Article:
Protesters have scaled the Arc de Triomphe in central Paris, as clashes with riot police continue during a third weekend of “yellow vest” rallies.
Police fired tear gas, stun grenades and a water cannon on the Champs-Elysées, while masked protesters hurled projectiles and set buildings on fire.
What began as protests over President Macron’s fuel tax has transformed into general anger at high living costs.
Mr Macron says his fuel policies are needed to combat global warming.
At least 80 people have been injured, including 14 members of the security forces.
The French Interior Ministry said at least 75,000 people turned out across France for the latest “gilets jaunes” (yellow vest) rallies – so called because the protesters donned the yellow vest required to be carried in every vehicle by law.
Earlier this week, Mr Macron tried to strike a conciliatory tone, saying he was open to ideas about how the fuel tax could be applied.
But his speech does not appear to have gone far enough in assuaging people of the view that he is out of touch with ordinary people.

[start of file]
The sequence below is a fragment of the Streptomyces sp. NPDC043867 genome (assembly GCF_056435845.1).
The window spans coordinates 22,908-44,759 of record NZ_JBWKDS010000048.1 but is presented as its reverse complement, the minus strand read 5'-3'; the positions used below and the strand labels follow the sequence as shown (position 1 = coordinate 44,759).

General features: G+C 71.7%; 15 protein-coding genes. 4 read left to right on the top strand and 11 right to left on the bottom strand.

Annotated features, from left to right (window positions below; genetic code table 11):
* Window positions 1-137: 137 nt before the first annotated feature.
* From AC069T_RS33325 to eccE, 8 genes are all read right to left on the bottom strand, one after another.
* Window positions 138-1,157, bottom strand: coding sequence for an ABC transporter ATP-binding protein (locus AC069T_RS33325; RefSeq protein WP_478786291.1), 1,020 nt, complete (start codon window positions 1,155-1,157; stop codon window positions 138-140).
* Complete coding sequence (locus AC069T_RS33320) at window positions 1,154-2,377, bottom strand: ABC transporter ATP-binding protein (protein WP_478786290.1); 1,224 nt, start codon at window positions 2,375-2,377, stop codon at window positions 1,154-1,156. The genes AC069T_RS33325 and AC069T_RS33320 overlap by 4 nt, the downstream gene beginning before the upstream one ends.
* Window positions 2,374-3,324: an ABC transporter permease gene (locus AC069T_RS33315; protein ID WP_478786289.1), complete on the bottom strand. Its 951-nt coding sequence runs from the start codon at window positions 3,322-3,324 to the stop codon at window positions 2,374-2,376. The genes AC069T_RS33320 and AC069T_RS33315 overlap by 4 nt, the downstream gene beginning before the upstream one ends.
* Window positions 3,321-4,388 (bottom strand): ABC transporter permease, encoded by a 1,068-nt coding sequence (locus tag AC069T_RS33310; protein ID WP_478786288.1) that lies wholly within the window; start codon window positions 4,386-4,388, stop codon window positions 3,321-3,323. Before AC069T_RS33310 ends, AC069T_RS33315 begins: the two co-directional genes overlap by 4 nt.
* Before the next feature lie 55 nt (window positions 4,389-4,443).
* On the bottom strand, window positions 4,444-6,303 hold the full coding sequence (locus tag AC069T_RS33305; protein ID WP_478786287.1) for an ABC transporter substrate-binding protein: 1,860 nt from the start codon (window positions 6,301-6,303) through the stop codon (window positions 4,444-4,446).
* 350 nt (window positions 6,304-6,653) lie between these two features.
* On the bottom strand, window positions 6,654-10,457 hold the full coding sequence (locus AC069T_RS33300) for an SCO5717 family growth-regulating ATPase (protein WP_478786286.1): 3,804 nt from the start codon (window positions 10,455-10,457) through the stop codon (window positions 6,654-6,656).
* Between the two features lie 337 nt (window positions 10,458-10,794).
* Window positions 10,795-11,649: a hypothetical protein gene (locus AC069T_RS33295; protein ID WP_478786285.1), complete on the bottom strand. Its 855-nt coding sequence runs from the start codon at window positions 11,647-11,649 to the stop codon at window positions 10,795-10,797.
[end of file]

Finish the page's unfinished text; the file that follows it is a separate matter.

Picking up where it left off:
Dramatic protests have been continuing for hours in French capital.
An eyewitness told the Reuters news agency that firemen were responding to a fire at a building near the Champs-Elysées. Another building was set on fire on a major avenue near the Arc de Triomphe and protesters stole an assault rifle from a police vehicle in the centre of the city.
Department stores and metro stations were closed as a result of the violence. But protesters insisted the movement was peaceful.
“It’s a mess because we don’t have a leader,” Dan Lodi, a 68-year-old pensioner, told the AFP news agency.
“You always have some idiots who come to fight, but they don’t represent us at all,” he said.
Among the peaceful demonstrators, who held up slogans such as “Macron, stop treating us like idiots”, there were those hiding their faces with masks and goggles.
Police fired tear gas, a water cannon and stun grenades to disperse those who were trying to tear down the barricades.
Interior Minister Christophe Castaner, who visited the scene, tweeted that there were “1,500 agitators outside the security perimeter who came to fight”.
He called the protests “an insult to the republic”.